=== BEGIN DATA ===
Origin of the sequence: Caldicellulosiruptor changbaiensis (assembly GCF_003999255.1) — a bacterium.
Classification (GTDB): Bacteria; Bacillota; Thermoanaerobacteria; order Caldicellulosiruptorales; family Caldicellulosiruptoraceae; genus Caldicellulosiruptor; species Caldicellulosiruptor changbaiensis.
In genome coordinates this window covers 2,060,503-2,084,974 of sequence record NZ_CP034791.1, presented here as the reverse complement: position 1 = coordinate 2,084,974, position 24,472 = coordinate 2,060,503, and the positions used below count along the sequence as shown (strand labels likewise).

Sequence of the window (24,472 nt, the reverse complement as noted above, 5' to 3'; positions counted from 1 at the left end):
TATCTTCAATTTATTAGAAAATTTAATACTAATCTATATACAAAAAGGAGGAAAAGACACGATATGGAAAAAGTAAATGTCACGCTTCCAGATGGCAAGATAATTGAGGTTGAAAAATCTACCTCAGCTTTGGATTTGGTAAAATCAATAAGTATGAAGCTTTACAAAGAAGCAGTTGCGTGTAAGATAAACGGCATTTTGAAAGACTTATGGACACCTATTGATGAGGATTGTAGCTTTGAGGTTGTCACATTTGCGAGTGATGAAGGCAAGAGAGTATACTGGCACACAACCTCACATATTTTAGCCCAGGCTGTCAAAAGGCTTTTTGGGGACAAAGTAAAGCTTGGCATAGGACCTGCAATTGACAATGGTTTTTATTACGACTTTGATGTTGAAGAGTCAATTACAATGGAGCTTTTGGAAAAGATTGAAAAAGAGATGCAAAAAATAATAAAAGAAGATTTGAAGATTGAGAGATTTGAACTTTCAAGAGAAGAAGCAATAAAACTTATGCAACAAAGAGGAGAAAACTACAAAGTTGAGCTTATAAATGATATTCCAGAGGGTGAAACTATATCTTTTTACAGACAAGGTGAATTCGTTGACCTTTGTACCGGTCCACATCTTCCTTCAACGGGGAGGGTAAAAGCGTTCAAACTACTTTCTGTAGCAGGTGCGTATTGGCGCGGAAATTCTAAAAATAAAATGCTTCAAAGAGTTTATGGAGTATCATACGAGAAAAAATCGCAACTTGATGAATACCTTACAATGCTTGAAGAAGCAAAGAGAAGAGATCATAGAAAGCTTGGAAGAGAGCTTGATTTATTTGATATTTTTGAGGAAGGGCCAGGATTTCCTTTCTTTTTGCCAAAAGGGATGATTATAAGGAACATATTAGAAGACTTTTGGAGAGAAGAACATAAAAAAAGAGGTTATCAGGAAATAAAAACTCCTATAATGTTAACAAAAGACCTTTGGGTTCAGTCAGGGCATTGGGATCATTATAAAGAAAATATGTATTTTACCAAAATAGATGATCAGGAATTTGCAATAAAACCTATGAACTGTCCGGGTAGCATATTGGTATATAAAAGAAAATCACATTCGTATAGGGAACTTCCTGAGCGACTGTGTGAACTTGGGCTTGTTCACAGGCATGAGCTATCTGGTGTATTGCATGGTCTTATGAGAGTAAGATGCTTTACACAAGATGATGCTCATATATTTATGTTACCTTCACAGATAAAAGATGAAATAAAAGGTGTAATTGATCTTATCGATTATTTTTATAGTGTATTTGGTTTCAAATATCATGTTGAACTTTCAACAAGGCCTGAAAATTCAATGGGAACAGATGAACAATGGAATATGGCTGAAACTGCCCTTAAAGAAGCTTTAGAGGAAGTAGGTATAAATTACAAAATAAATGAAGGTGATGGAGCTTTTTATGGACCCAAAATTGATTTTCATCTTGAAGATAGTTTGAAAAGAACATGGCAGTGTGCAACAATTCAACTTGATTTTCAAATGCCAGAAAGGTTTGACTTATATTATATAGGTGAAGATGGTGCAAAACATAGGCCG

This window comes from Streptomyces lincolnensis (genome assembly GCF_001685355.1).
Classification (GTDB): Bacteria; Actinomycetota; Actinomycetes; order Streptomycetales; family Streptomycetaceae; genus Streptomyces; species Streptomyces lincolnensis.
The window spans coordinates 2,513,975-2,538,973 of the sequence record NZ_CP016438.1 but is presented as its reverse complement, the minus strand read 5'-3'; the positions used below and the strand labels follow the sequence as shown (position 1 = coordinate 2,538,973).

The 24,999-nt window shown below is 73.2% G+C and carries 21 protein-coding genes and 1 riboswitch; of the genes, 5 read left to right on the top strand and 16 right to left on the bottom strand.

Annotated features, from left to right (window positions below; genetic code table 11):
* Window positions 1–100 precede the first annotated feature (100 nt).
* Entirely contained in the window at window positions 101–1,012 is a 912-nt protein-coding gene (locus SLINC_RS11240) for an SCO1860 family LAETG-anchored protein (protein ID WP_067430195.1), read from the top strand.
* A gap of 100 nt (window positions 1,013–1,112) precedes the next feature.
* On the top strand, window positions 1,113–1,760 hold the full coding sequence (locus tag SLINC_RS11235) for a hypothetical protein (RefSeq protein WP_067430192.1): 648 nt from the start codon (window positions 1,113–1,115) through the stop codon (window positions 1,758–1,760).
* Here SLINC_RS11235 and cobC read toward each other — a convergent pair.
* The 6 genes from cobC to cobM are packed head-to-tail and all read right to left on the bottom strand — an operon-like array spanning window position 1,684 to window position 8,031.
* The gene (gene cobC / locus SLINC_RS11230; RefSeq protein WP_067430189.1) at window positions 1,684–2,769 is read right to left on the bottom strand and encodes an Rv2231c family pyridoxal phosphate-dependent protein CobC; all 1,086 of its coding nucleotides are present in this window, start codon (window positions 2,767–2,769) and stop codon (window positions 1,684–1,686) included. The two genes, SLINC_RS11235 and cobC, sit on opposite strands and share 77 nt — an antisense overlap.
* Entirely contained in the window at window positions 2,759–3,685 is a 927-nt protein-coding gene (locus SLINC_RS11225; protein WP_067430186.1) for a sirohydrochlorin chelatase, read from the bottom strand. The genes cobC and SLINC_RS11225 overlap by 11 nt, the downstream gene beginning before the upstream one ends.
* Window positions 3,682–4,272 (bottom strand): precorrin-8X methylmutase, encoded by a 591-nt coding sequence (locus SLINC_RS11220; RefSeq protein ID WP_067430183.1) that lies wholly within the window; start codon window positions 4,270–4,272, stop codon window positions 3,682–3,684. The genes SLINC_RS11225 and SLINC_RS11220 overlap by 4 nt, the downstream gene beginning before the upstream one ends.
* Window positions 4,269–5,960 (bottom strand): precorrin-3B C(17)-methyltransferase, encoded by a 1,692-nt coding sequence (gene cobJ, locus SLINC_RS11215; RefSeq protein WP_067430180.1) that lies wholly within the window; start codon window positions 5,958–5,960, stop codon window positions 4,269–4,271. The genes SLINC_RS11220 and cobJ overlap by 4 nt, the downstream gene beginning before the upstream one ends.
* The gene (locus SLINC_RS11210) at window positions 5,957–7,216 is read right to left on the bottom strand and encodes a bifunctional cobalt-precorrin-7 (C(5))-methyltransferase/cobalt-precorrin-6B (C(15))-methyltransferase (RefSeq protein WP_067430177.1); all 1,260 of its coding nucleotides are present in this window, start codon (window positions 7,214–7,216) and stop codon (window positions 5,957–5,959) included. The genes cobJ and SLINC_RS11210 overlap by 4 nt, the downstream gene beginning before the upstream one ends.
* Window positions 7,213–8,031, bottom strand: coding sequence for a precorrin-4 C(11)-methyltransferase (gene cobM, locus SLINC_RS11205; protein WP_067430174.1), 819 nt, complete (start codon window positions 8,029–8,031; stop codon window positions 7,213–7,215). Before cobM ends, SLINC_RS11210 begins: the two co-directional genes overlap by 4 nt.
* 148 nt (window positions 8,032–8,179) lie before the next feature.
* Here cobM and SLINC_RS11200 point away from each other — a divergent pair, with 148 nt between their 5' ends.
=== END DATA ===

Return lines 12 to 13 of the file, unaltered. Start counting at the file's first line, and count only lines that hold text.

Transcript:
* Entirely contained in the window at window positions 101–1,012 is a 912-nt protein-coding gene (locus SLINC_RS11240) for an SCO1860 family LAETG-anchored protein (protein ID WP_067430195.1), read from the top strand.
* A gap of 100 nt (window positions 1,013–1,112) precedes the next feature.